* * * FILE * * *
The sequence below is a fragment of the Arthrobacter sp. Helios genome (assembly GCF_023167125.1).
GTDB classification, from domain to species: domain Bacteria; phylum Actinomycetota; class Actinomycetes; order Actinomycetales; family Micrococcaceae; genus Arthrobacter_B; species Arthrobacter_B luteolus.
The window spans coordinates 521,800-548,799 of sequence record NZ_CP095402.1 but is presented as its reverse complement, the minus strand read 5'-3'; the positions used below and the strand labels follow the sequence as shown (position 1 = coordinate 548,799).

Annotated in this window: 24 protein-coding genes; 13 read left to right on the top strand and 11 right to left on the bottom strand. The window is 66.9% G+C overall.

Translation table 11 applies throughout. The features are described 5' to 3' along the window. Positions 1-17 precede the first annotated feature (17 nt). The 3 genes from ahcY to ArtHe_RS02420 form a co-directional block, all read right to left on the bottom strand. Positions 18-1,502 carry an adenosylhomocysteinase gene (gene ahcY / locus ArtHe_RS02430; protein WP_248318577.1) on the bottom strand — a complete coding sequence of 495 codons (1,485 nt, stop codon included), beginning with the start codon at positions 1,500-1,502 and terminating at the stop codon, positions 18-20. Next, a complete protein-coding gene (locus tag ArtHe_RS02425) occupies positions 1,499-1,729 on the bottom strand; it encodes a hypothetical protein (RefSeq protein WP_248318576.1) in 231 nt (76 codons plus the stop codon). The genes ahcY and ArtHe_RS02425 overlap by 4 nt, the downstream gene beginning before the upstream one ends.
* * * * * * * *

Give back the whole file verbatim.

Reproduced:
The sequence below is a fragment of the Arthrobacter sp. Helios genome (assembly GCF_023167125.1).
GTDB classification, from domain to species: domain Bacteria; phylum Actinomycetota; class Actinomycetes; order Actinomycetales; family Micrococcaceae; genus Arthrobacter_B; species Arthrobacter_B luteolus.
The window spans coordinates 521,800-548,799 of sequence record NZ_CP095402.1 but is presented as its reverse complement, the minus strand read 5'-3'; the positions used below and the strand labels follow the sequence as shown (position 1 = coordinate 548,799).

Annotated in this window: 24 protein-coding genes; 13 read left to right on the top strand and 11 right to left on the bottom strand. The window is 66.9% G+C overall.

Translation table 11 applies throughout. The features are described 5' to 3' along the window. Positions 1-17 precede the first annotated feature (17 nt). The 3 genes from ahcY to ArtHe_RS02420 form a co-directional block, all read right to left on the bottom strand. Positions 18-1,502 carry an adenosylhomocysteinase gene (gene ahcY / locus ArtHe_RS02430; protein WP_248318577.1) on the bottom strand — a complete coding sequence of 495 codons (1,485 nt, stop codon included), beginning with the start codon at positions 1,500-1,502 and terminating at the stop codon, positions 18-20. Next, a complete protein-coding gene (locus tag ArtHe_RS02425) occupies positions 1,499-1,729 on the bottom strand; it encodes a hypothetical protein (RefSeq protein WP_248318576.1) in 231 nt (76 codons plus the stop codon). The genes ahcY and ArtHe_RS02425 overlap by 4 nt, the downstream gene beginning before the upstream one ends.